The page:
Jim Long President-CEO Genesus Inc.
May 1, 2023
Last week there seemed to be daily news tied to the dire situation in much of the hog sector. Hope isn’t a business plan but at the end of the day, all you need is Hope and Strength. Hope that it will get better and the strength to hold on until it does.
- Last week rumor of a major company planning on immediate major sow liquidation of 10’s of thousands of sows.
- Leadership coming and going in several major pork-producing companies. Some packing company layoffs announced.
- Chapter 11 bankruptcy for the HyLife Foods Packing Company USA related to Windom, Minnesota packing plant.
- In Canada, further confirmation of packing house closing, and potential voluntary sow buyout.
- Reports of major sow liquidation in Mexico.
- Losses in the industry continue to mount not only for producers but also packers. If you are a Packer and own hogs, it’s a double loss.
Not exactly a scenario of positivity, is it?
- One positive is June lean hogs gained $5.63 last week. Pork cut-outs closed 81.32¢ Friday. Better but losses continue.
- U.S. July Corn closed down 30¢ bushel on the week. Corn in parts of Brazil under $5 bushel putting pressure on U.S. corn exports. Mississippi River flooding will further slow U.S. corn exports as barge traffic slowed or stopped.
- China canceled some U.S. corn orders. Some think to buy Brazil corn. Also, might be from decreased demand from the African Swine Fever breaks in China. Dead pigs don’t need feed (corn).
- If misery loves company, we only need to look at China’s hog industry. Not only being hit by African Swine Fever issues in a major way but also suffering financial losses. A reflection of this is the financial results of publicly traded swine companies in Quarter 1. Wens lost 2.7 billion RMB ($390 million). New Hope lost 1.7 billion RMB ($246 million). Losses per head are estimated from 169 RMB ($25) to 262 RMB ($40 per head). Industry-wide losses are over $500 million a week. We expect as the liquidation of the pigs sent to market due to ASF slows, China’s hog price will roar higher.
- U.S. weekly pork export sales were 54,000 metric tonnes a week ago (exports have been 30,000 YTD a week). The highest week this year. With Europe’s hog price almost double the U.S., it only can be expected that Arbitrage will lead to increased U.S. export sales at the expense of Europe’s. 54,000 tonnes is a strong indicator that Arbitrage is beginning. Any extra pork that leaves the U.S. strengthens U.S. hog prices.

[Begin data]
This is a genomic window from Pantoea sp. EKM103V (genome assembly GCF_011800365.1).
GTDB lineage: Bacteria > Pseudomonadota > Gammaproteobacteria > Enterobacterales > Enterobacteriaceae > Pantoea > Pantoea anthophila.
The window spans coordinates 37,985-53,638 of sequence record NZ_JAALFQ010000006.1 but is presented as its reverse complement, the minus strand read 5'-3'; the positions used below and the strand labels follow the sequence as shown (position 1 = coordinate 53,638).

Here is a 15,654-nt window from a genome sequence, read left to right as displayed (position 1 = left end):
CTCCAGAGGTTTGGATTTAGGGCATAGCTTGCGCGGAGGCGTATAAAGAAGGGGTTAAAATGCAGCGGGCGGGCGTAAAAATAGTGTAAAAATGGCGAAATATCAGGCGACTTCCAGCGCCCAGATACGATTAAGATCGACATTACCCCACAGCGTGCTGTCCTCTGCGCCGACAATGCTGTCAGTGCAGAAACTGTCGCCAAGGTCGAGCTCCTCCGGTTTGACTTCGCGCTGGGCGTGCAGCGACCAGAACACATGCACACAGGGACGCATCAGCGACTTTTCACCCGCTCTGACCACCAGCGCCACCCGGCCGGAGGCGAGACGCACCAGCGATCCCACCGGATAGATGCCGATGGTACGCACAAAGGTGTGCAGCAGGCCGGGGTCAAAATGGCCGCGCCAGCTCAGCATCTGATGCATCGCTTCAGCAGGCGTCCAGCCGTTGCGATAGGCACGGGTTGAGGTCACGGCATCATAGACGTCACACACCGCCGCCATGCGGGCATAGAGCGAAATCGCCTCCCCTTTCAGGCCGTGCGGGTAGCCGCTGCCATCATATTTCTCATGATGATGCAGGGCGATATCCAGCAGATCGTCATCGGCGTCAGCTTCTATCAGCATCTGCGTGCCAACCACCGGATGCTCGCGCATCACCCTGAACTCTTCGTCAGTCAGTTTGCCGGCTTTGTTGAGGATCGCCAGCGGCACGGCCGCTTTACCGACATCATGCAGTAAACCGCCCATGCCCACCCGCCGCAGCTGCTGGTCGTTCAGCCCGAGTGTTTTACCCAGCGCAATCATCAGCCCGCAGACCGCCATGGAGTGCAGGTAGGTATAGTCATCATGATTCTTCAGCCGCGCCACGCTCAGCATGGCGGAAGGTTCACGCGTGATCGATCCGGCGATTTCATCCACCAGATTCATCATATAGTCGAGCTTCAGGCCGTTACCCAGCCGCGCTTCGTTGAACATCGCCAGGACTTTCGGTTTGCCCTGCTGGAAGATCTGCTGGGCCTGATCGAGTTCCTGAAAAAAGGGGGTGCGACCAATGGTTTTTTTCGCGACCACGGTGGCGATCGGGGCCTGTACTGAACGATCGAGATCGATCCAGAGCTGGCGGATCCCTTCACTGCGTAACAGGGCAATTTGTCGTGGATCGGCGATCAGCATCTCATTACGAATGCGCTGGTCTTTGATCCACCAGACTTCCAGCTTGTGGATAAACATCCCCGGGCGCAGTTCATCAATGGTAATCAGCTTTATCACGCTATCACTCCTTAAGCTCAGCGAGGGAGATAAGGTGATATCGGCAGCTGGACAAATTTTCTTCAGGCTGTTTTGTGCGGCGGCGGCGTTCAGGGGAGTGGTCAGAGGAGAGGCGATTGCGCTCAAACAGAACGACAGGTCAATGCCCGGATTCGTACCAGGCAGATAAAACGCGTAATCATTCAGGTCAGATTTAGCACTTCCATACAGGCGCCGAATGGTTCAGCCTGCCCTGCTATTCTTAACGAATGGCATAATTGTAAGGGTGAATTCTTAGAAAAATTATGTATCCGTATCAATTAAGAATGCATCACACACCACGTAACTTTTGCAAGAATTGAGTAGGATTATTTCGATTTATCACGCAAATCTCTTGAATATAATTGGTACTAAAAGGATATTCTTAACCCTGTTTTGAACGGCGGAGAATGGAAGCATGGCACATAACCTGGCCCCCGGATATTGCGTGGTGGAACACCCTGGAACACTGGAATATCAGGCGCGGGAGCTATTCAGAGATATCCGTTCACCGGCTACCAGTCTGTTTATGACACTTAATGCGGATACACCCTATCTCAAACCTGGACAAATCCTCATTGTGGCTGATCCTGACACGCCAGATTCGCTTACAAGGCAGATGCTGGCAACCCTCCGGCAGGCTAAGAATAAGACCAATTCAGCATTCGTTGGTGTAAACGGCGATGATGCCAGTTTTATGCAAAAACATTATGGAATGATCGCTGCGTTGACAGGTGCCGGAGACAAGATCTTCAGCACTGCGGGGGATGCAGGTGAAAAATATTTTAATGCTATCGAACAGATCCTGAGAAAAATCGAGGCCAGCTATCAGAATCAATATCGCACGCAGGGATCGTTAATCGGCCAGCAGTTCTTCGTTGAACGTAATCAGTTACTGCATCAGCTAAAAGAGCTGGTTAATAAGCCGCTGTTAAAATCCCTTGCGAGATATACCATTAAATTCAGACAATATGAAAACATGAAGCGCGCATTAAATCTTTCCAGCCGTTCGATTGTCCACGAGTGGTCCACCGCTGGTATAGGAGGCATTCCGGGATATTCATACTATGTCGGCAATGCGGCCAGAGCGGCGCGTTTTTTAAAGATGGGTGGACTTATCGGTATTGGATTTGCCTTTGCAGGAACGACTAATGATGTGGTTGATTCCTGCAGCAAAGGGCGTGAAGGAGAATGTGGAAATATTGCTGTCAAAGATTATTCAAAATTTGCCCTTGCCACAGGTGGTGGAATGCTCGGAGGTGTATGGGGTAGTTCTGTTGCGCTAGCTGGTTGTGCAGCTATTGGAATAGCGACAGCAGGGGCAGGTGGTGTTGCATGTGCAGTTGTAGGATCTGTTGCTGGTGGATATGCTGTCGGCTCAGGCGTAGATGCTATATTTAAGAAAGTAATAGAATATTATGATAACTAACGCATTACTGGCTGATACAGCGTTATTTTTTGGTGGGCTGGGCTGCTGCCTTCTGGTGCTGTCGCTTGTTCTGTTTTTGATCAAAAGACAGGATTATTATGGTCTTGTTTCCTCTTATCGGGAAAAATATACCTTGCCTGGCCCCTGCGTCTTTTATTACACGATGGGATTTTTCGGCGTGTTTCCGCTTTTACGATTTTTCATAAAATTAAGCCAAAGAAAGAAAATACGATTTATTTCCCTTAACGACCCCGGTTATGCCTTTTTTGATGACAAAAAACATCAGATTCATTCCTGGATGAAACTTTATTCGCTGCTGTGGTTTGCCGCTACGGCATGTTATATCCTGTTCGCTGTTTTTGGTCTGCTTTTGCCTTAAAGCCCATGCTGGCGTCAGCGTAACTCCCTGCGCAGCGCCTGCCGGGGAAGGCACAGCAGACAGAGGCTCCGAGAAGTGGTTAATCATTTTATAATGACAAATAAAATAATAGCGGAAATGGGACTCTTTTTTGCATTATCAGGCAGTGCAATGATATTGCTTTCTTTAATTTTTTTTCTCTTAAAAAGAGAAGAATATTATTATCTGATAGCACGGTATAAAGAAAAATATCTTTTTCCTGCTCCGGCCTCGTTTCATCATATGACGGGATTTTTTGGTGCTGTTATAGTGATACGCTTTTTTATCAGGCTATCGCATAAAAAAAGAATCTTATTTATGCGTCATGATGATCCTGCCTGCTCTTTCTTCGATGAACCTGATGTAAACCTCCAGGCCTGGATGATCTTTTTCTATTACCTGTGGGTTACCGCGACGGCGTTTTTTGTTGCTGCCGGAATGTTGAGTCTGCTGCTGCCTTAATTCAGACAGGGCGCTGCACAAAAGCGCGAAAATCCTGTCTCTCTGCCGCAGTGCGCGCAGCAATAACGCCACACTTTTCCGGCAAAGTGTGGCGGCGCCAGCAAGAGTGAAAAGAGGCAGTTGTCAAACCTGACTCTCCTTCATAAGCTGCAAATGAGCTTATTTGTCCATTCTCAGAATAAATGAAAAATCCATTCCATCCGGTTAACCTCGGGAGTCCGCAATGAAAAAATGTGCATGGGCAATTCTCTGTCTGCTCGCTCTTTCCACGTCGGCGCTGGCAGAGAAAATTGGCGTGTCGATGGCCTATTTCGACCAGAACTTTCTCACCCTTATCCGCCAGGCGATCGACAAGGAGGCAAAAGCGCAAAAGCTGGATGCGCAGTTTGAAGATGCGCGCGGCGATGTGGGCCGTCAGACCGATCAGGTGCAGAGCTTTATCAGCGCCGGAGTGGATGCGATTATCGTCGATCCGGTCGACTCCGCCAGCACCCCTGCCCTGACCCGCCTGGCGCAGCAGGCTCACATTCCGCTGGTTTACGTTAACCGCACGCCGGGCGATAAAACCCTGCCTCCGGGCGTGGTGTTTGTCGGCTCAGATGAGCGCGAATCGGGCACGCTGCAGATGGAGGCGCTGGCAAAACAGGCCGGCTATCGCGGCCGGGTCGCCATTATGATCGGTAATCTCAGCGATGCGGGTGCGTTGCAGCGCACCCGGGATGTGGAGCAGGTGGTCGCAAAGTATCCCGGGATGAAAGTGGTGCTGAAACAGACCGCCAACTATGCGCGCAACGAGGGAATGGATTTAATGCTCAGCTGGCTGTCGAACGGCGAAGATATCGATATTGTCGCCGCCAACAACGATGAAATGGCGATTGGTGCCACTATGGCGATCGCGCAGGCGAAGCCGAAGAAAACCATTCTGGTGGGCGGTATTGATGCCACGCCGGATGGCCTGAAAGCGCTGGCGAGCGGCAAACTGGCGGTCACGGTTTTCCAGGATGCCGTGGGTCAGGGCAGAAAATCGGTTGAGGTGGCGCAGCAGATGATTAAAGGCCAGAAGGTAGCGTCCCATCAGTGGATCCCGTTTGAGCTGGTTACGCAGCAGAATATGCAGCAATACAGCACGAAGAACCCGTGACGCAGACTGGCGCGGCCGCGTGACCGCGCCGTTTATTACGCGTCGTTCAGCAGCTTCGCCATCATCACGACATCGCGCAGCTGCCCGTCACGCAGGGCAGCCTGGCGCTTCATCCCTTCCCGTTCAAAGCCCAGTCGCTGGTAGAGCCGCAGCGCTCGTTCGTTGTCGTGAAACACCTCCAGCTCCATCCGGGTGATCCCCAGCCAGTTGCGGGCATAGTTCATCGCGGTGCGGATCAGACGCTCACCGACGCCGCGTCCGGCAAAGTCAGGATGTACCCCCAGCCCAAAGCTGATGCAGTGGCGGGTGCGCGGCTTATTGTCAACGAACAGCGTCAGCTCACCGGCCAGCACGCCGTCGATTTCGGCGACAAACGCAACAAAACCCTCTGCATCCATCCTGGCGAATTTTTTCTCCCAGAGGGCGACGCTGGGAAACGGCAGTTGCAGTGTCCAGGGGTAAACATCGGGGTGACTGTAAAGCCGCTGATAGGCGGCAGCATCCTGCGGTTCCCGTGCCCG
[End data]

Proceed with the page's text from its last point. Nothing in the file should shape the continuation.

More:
- Watching daily slaughter weights, it appears to us weights are coming down. Maybe the first indicator of lower hog numbers as packers pull hogs ahead.
- Europe’s hog price is at record highs i.e., Spain at $1.02 U.S. lb. (2.025 Euros/kg). A 280 lb. market hog $282. Makes exports hard to compete with the U.S.
Demand – Sustainability
In the last two weeks, we have written about Pork Demand and the Sustainability of our industry. The feedback we got was large. It seems many see what the problem is – Taste. Consumers will pay almost four times more for Beef than Pork as reflected in U.S. cut-outs. Last Friday Choice Beef $3.11 lb. Pork 81.32¢ lb. As we wrote last week if we got half of the Beef cut-outs i.e., $1.55 lb. we all would be doing cartwheels and congratulating ourselves on our business brilliance. Instead, we are sucking air.
We are challenging the Pork Board to use Checkoff money (i.e., $70 million a year) to push for a better-tasting product. Create demand. If all Americans ate pork one more time a month, it’s equivalent to 7 million more market hogs. Demand drives price. Taste is not a niche but an industry-wide necessity.
The sustainability of our industry won’t be decided by Pork Board bureaucrats discussing animal welfare, the environment, etc. Sustainability isn’t Packers going Chapter 11. It isn’t the industry losing up to $100 million a week. In our opinion, we can’t continue on the path we have been on. It has not been working. We need to have a Taste Revolution to drive demand and secure profitability.Many of life’s failures are people who did not realize how close they were to success when they gave up. – Thomas Edison